Think Cold for Winter Sports Injury Treatment
Cold therapy, not heat, is your best bet
SUNDAY, Nov. 30, 2003 (HealthDayNews) -- That tumble you took while trying to conquer the expert ski hill or that crushing body check you received in your weekly hockey game has left you with an injury.
What do you do now -- apply ice or heat?
You should apply ice as soon as possible after the injury and continue using it for the next two or three days, or until the swelling goes away, recommends the University of Michigan Health System (UMHS). Using ice after you suffer an injury decreases blood flow to the injured tissue and reduces inflammation and pain.
But don't place ice or ice packs directly on the injury site. You could suffer frostbite. Place the ice pack over a wet towel or washcloth and use an elastic bandage to hold the ice pack in place. Apply the ice pack to the injury site for 20 to 30 minutes every three to four hours.
An ice massage is a good way to treat an overuse injury. Freeze water in a paper or Styrofoam cup. Then tear away the cup's top lip and rub the ice over the injured area for 5 to 10 minutes.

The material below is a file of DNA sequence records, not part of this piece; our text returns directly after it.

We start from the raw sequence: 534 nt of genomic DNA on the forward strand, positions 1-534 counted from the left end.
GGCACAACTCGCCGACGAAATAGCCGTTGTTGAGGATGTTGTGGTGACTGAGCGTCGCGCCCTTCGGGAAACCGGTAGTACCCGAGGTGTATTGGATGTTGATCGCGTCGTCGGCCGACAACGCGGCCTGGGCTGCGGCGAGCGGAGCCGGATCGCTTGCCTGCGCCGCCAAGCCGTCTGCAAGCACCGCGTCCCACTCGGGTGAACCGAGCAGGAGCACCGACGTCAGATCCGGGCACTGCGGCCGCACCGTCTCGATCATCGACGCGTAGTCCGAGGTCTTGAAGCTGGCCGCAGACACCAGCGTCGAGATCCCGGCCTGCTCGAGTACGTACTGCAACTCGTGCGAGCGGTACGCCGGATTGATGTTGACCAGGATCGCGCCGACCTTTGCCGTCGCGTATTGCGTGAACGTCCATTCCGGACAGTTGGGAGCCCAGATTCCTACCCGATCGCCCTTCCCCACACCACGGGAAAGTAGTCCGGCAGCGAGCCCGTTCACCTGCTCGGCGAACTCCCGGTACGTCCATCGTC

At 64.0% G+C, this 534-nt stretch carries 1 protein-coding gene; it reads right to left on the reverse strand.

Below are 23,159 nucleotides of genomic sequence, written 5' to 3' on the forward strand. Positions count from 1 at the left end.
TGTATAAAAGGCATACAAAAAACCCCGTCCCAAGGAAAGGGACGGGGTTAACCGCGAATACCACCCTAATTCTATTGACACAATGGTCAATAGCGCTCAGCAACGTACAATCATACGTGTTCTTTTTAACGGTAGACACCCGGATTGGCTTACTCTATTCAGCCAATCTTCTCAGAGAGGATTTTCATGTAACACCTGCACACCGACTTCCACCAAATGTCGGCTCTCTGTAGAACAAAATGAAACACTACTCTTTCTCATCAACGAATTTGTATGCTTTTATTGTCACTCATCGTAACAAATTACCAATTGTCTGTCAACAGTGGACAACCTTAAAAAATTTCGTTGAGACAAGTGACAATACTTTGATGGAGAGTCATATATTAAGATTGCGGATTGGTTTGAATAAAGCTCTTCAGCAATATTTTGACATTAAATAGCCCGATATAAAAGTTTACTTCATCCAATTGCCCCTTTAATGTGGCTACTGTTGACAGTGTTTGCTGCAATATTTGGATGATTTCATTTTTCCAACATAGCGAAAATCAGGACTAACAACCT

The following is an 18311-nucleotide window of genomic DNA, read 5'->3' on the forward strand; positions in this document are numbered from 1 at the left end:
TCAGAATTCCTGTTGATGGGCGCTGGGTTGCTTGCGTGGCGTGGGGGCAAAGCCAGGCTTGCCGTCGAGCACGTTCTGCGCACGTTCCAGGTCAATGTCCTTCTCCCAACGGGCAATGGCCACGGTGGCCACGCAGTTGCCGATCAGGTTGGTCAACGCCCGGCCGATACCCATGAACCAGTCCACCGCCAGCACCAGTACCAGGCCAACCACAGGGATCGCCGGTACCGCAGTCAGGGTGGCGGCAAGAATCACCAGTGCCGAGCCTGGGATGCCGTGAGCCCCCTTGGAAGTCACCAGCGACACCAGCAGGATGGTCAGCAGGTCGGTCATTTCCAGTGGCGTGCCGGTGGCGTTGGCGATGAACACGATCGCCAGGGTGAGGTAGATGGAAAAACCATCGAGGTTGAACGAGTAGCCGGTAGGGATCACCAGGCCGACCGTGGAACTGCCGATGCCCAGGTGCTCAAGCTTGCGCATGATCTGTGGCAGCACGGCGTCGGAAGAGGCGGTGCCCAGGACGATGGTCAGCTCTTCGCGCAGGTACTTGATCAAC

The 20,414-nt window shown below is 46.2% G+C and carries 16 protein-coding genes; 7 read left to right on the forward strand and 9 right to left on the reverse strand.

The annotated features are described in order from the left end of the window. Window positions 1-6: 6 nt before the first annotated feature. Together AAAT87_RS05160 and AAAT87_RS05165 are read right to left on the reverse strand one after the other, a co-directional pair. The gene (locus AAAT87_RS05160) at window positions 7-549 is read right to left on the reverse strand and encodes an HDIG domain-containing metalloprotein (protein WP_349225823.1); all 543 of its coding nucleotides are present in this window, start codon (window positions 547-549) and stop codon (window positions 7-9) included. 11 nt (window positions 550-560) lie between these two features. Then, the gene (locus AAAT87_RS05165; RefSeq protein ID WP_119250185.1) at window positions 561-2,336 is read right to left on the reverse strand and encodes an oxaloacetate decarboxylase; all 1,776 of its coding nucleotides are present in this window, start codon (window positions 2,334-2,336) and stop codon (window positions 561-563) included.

It's not a good idea to apply heat within the first few days of an injury or while there is still swelling. That's because heat increases the blood flow to the injury area, and that can increase the swelling.
While heat shouldn't be used to treat an injury, it can be used to reduce muscle spasms, joint stiffness and limber up soft tissue, says the UMHS. You might use heat to loosen tight muscles and joints while doing a warm-up before you exercise or play a sport.
Learn more about ice therapy at the University of Iowa.